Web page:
Asia Report N°84
7 October 2004
Pakistan’s deteriorating education system has radicalised many young people while failing to equip them with the skills necessary for a modern economy. The public, government-run schools, which educate the vast majority of children poorly rather than the madrasas (religious seminaries) or the elite private schools are where significant reforms and an increase in resources are most needed to reverse the influence of jihadi groups, reduce risks of internal conflict and diminish the widening fissures in Pakistani society. Both the government and donors urgently need to need give this greater priority.
Recent attempts at reform have made little headway, and spending as a share of national output has fallen in the past five years. Pakistan is now one of just twelve countries that spend less than 2 per cent of GDP on education. Moreover, an inflexible curriculum and political interference have created schools that have barely lifted very low literacy rates.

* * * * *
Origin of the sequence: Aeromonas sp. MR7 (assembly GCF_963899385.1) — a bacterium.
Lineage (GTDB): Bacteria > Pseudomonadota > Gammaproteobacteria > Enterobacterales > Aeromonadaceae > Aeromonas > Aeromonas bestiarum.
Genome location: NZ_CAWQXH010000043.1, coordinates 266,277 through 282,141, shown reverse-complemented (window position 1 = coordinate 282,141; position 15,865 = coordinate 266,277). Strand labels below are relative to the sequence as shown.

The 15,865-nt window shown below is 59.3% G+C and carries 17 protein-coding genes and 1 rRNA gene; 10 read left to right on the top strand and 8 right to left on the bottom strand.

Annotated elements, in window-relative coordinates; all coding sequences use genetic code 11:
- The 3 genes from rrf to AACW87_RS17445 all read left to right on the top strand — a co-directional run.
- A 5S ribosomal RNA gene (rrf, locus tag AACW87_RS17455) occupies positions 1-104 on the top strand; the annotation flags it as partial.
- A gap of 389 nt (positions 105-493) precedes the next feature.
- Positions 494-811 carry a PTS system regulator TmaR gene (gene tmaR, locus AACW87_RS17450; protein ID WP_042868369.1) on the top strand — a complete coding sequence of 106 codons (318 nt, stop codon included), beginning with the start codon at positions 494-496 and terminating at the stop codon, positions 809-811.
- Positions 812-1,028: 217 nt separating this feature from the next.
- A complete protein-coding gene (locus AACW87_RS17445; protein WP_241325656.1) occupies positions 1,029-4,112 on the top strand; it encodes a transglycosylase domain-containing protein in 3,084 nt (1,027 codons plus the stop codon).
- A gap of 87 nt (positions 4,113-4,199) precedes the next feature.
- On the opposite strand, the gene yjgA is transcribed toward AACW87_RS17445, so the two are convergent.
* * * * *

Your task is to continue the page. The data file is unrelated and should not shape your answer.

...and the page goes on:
In January 2002, President Pervez Musharraf’s government presented its Education Sector Reform (ESR) plan, aimed at modernising the education system. A major objective was to develop a more secular system in order to offset mounting international scrutiny and pressure to curb religious extremism in the wake of the 11 September 2001 attacks. But Pakistani governments, particularly those controlled by the military, have a long history of failing to follow through on announced reforms.
Executive Summary & Recoomendations: www.crisisgroup.org